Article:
The Tell Me Economy is Dead

The tell me economy consists of expressions of your worth and capabilities.  It’s your resume, your static LinkedIn profile, a referral from a friend, your personal elevator speech, etc.  The tell me economy is how we used to promote ourselves. We or someone we know would tell everyone how good we are, how we need to be hired, booked, connected or whatever.  Telling was how we promoted ourselves and one another.

The telling economy is dying and it’s being replaced by the show me economy.

Up until recently, we had to tell people who we were, why we were good and what we knew. It was too cumbersome to show people. There was no WordPress or LinkedIn Pulse or Slideshare, etc.

But now, showcasing you and your work is easy and expected.

Increasingly hiring managers want to see what you’ve done, they want to see proof of what you know. If you’re in sales and you say you use social selling, they want to see it, it’s not good enough to just tell them.

We expect proof today. Anyone can tell you why they’re good, but showing it, that’s a different ball game. We’re less confident in peoples expressions of skills. We want to see it.

If you aren’t showing your work, fewer and fewer people are going to care what you say.

The tell me economy is dead.

Welcome to the SHOW me economy.



  • Jim,

    Leadership development, as a primary area of focus is, in my view, the most important differentiator between highly performing organizations and those that lack competitive edge. Naturally customer centric programs are critical but without a clearly defined process to consciously identify, groom and develop leaders from within the very best product and customer focused companies will not be able to withstand the internal void left from inadequate leadership development. You are right they do not cost a dime – but they require leaders that think like real leaders. Those company leaders tend to identify themselves, through their actions, as individuals who teach others to lead, teach and do their job better than they do it themselves.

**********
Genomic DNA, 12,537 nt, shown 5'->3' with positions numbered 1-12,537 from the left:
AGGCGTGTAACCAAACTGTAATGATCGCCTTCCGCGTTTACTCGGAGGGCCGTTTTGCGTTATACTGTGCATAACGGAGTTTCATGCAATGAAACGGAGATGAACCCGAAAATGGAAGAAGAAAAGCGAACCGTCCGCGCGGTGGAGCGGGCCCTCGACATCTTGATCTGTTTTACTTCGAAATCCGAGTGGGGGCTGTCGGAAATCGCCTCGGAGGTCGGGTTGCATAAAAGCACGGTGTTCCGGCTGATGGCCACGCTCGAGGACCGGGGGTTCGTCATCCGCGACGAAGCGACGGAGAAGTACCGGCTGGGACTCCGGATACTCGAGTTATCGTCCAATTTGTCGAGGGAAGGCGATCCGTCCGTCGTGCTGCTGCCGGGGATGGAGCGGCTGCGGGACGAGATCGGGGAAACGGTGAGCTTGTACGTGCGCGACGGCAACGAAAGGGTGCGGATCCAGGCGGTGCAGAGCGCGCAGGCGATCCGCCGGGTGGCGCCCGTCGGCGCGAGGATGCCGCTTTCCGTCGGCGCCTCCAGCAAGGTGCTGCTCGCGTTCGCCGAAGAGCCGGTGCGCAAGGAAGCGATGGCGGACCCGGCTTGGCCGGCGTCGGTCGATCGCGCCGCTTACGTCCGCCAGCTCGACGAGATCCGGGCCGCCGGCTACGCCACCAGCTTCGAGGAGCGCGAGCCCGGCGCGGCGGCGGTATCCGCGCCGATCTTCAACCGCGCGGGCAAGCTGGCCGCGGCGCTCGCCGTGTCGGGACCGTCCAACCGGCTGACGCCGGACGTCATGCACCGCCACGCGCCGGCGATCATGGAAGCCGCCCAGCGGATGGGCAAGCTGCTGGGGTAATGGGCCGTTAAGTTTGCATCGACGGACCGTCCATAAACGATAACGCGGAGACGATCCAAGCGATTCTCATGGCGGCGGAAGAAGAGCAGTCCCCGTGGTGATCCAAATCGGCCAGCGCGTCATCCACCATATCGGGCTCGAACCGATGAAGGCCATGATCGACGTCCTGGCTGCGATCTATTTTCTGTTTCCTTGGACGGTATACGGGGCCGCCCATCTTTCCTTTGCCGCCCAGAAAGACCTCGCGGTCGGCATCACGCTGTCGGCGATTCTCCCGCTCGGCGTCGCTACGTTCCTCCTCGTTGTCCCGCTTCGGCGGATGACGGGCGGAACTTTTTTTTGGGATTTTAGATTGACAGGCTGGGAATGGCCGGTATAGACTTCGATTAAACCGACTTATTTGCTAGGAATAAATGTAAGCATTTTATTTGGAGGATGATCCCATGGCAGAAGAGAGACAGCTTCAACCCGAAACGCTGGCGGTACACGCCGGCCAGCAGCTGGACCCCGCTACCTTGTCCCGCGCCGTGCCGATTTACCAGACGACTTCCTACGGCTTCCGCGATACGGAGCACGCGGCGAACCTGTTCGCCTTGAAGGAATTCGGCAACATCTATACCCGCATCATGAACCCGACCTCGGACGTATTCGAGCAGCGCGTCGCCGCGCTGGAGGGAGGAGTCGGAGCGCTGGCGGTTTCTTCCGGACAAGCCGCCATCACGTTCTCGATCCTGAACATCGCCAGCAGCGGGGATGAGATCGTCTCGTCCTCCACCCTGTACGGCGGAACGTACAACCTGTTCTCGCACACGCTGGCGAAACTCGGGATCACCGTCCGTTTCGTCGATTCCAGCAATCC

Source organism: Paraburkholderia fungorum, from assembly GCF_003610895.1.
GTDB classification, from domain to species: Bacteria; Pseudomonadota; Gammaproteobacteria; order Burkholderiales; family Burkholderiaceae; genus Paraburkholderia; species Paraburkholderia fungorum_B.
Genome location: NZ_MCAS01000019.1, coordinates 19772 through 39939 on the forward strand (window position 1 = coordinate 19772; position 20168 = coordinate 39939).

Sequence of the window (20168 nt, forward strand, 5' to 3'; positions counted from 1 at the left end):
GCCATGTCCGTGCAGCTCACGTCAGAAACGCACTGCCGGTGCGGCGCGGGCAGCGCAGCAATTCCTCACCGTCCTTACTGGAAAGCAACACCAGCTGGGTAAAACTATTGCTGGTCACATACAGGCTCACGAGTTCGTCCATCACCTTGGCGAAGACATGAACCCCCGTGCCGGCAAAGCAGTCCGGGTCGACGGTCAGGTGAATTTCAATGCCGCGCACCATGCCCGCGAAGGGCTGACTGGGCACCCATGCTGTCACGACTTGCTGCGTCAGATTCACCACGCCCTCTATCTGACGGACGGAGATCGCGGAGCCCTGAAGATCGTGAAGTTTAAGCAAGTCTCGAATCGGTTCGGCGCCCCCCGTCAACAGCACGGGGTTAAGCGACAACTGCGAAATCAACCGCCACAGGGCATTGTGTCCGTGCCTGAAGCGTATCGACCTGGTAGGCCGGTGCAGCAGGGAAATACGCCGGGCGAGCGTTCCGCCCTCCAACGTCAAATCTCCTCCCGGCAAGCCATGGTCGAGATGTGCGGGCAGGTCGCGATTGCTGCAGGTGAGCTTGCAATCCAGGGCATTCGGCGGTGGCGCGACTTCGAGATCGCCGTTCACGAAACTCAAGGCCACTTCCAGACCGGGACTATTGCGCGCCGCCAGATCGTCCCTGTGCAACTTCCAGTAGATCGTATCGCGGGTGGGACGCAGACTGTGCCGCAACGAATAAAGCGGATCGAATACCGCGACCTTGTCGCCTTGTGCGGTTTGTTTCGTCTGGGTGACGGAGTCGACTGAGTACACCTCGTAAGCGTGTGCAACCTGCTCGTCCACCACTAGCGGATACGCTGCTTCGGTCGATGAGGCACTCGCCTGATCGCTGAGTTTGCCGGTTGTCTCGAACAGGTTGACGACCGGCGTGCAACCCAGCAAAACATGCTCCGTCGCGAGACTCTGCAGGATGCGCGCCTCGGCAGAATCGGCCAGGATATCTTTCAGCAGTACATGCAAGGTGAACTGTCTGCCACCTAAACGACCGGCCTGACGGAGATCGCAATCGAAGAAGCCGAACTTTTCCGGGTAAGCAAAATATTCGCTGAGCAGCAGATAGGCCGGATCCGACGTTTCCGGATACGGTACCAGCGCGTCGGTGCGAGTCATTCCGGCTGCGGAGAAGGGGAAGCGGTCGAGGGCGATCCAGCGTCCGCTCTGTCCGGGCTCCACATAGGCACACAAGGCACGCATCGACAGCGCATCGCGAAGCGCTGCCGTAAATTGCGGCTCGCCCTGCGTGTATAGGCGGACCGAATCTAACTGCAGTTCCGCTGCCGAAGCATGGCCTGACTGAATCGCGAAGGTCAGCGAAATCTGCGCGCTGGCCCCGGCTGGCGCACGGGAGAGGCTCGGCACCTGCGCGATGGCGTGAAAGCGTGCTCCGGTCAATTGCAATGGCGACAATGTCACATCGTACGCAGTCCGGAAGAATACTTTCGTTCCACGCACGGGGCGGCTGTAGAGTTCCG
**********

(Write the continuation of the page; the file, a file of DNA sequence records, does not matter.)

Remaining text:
• Jim: Great post—one correction, it’s Wally Bock–a fantastic thought leader in all things about leadership and strategy. Interesting concept to consider though, a mind meld between Wally and me? I’m the weak link, though.

    Regards, Dave

  • Wally Bock

    Those are excellent points. Thanks for building on my post. And thank, Dave, for the idea of mind melding. I figure I’d be the winner there. I’d be a way better salesperson.

    To leadership development for a minute. I have no science to back this up, but I believe the thing that makes the difference is senior managers understanding leadership development as a big part (a third?) of their job. When that happens, other good things start to happen.

    • It was a great post Wally!

  • Jony Gibson

    Leadership is the art of getting someone to do something you want done because he wants to do it. Your blog is really very helpfull.

    Leadership development training

  • Barry Hall

    Many thanks Jim, It’s difficult to SHOW you how I enjoy your posts, I normally TELL you. Thanks Barry.

    • Barry, showing is easier than you think. Showing can be done by inviting others to read the blog, by commenting like you do, by sharing posts on other sites, etc. Showing is taking action, not just talking. Your continual engagement shows a lot. 😉 Thanks baby!

  • feargallkenny

    Interesting. I get “show me” for what you have written publicly on a blog, events that you have created both inside and outside of your job however hard sales achievements aren’t always that easy to share because they often involve proprietary details on deals done (3rd party company names that require their permission to use, dollar amounts etc) or private details on w2 achievements etc that people don’t necessarily want out there. What do you suggest in this case? Try and push for case studies on your clients that can be shared publicly? Any other ideas?

    • Kenny,

      I often talk/blog about clients, without having to give away “identifying” info. There is nothing that prevents you from describing a sale, how you built the deal strategy, the objections and challenges you faced, how you overcame them, why you chose the strategy you did etc. without ever giving away who it was/is.

      Also, you could package what you did into a lesson about how to sell. For ex: If you closed a huge deal that had multiple buyers, and a difficult CEO, rather than tell the story of that company, teach. Create a blog post or video called “Five Steps to Close a Huge Deal When The CEO Isn’t On Board.” Then share the challenges, the issues and the lessons. You can do this without ever having to share the “real life” story behind the lessons.

      I hope this helps bro.


      • feargallkenny

        Cheers Keenan